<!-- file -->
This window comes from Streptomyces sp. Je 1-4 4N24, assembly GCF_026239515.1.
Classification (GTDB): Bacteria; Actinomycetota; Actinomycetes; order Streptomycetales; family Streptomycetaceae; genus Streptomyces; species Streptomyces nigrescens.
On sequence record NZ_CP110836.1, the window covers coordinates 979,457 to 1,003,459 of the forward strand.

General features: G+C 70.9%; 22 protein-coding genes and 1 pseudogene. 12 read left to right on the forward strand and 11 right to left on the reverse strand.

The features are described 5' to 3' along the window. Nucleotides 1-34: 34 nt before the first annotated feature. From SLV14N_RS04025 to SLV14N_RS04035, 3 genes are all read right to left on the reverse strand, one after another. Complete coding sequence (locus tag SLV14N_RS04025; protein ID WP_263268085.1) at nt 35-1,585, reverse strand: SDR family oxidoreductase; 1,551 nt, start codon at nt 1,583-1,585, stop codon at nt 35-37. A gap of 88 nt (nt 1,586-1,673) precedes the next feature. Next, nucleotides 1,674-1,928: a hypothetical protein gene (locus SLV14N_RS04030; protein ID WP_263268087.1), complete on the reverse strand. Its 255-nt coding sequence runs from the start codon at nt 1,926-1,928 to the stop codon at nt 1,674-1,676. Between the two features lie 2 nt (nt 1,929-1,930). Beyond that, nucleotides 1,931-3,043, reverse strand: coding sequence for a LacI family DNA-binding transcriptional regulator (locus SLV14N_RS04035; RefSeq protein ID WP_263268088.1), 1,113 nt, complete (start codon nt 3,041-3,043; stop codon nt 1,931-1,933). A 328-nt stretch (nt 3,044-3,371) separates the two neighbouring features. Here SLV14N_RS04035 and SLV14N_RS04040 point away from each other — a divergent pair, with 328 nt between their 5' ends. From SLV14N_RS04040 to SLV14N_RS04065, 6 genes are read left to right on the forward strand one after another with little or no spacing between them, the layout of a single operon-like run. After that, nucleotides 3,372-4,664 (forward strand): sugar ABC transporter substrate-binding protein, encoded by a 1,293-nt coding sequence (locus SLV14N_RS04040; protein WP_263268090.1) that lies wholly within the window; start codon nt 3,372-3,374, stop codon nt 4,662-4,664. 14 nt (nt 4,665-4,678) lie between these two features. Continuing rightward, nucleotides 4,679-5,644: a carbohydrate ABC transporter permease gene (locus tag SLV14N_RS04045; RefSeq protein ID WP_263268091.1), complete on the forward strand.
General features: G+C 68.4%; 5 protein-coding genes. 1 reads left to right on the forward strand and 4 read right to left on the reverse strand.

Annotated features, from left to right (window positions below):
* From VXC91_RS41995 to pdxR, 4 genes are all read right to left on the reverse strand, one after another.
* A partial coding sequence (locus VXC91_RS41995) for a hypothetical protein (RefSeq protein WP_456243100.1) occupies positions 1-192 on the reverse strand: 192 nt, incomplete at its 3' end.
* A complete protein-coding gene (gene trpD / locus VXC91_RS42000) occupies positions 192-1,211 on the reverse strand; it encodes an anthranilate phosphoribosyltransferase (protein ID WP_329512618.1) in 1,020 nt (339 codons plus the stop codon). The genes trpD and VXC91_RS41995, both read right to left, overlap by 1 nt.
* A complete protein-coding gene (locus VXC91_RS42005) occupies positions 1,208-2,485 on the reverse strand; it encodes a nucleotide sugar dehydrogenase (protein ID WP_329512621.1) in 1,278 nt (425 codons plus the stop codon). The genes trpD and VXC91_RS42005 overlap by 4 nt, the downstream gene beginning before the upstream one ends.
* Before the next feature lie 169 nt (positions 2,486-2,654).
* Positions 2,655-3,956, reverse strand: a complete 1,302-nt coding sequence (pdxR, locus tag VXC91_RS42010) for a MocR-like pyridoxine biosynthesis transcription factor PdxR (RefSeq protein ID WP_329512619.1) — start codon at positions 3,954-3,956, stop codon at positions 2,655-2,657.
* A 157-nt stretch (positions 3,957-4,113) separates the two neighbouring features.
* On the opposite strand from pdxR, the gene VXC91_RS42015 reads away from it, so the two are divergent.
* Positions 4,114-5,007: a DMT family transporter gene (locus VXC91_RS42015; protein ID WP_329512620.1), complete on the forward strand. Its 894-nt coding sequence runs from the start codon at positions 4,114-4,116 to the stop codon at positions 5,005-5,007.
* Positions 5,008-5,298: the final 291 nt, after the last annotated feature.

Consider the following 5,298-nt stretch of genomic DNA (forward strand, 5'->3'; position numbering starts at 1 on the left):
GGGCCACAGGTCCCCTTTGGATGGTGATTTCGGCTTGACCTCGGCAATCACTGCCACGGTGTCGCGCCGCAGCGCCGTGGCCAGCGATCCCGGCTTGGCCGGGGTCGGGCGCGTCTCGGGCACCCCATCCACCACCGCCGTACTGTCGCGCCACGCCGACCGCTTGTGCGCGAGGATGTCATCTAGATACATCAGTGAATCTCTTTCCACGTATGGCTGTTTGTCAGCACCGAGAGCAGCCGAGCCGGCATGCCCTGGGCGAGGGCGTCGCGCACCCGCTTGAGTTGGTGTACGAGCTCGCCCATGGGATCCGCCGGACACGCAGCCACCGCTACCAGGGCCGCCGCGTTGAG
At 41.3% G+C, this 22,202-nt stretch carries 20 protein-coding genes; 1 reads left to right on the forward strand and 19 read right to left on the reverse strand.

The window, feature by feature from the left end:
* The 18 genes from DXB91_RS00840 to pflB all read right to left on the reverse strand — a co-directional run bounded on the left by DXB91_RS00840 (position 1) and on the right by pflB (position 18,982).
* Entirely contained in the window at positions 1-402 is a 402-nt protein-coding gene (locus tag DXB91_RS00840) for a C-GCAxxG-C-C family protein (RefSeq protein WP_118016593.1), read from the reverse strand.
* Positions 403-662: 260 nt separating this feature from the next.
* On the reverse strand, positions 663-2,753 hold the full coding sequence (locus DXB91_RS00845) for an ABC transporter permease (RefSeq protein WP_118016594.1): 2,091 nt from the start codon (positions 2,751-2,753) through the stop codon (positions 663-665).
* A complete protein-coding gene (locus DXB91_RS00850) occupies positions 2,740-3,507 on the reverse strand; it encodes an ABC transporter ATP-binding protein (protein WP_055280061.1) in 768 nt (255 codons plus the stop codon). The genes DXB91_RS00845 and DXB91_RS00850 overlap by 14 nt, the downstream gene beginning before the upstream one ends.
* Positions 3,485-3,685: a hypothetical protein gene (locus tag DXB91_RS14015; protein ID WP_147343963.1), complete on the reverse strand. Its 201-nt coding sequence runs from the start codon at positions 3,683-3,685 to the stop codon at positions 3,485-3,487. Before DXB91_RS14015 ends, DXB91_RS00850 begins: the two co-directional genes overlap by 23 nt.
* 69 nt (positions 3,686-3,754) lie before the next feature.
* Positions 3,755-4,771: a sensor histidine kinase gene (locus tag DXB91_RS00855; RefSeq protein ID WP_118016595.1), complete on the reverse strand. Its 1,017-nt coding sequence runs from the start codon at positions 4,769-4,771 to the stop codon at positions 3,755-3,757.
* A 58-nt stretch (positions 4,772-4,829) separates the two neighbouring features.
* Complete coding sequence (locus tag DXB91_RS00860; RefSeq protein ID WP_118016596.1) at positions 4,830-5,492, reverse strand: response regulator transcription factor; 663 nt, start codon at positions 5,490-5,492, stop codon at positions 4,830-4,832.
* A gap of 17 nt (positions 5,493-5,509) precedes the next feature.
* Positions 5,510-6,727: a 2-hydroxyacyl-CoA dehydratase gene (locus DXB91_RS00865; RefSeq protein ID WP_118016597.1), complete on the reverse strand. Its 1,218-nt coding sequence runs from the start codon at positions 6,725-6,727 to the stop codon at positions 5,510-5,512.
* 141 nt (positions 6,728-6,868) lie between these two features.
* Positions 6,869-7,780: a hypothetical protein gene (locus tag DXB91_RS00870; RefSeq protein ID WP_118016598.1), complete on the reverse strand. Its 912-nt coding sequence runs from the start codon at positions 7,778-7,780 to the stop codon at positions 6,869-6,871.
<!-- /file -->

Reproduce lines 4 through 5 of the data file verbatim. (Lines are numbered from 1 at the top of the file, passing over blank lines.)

General features: G+C 70.9%; 22 protein-coding genes and 1 pseudogene. 12 read left to right on the forward strand and 11 right to left on the reverse strand.

The features are described 5' to 3' along the window. Nucleotides 1-34: 34 nt before the first annotated feature. From SLV14N_RS04025 to SLV14N_RS04035, 3 genes are all read right to left on the reverse strand, one after another. Complete coding sequence (locus tag SLV14N_RS04025; protein ID WP_263268085.1) at nt 35-1,585, reverse strand: SDR family oxidoreductase; 1,551 nt, start codon at nt 1,583-1,585, stop codon at nt 35-37. A gap of 88 nt (nt 1,586-1,673) precedes the next feature. Next, nucleotides 1,674-1,928: a hypothetical protein gene (locus SLV14N_RS04030; protein ID WP_263268087.1), complete on the reverse strand. Its 255-nt coding sequence runs from the start codon at nt 1,926-1,928 to the stop codon at nt 1,674-1,676. Between the two features lie 2 nt (nt 1,929-1,930). Beyond that, nucleotides 1,931-3,043, reverse strand: coding sequence for a LacI family DNA-binding transcriptional regulator (locus SLV14N_RS04035; RefSeq protein ID WP_263268088.1), 1,113 nt, complete (start codon nt 3,041-3,043; stop codon nt 1,931-1,933). A 328-nt stretch (nt 3,044-3,371) separates the two neighbouring features. Here SLV14N_RS04035 and SLV14N_RS04040 point away from each other — a divergent pair, with 328 nt between their 5' ends. From SLV14N_RS04040 to SLV14N_RS04065, 6 genes are read left to right on the forward strand one after another with little or no spacing between them, the layout of a single operon-like run. After that, nucleotides 3,372-4,664 (forward strand): sugar ABC transporter substrate-binding protein, encoded by a 1,293-nt coding sequence (locus SLV14N_RS04040; protein WP_263268090.1) that lies wholly within the window; start codon nt 3,372-3,374, stop codon nt 4,662-4,664. 14 nt (nt 4,665-4,678) lie between these two features. Continuing rightward, nucleotides 4,679-5,644: a carbohydrate ABC transporter permease gene (locus tag SLV14N_RS04045; RefSeq protein ID WP_263268091.1), complete on the forward strand.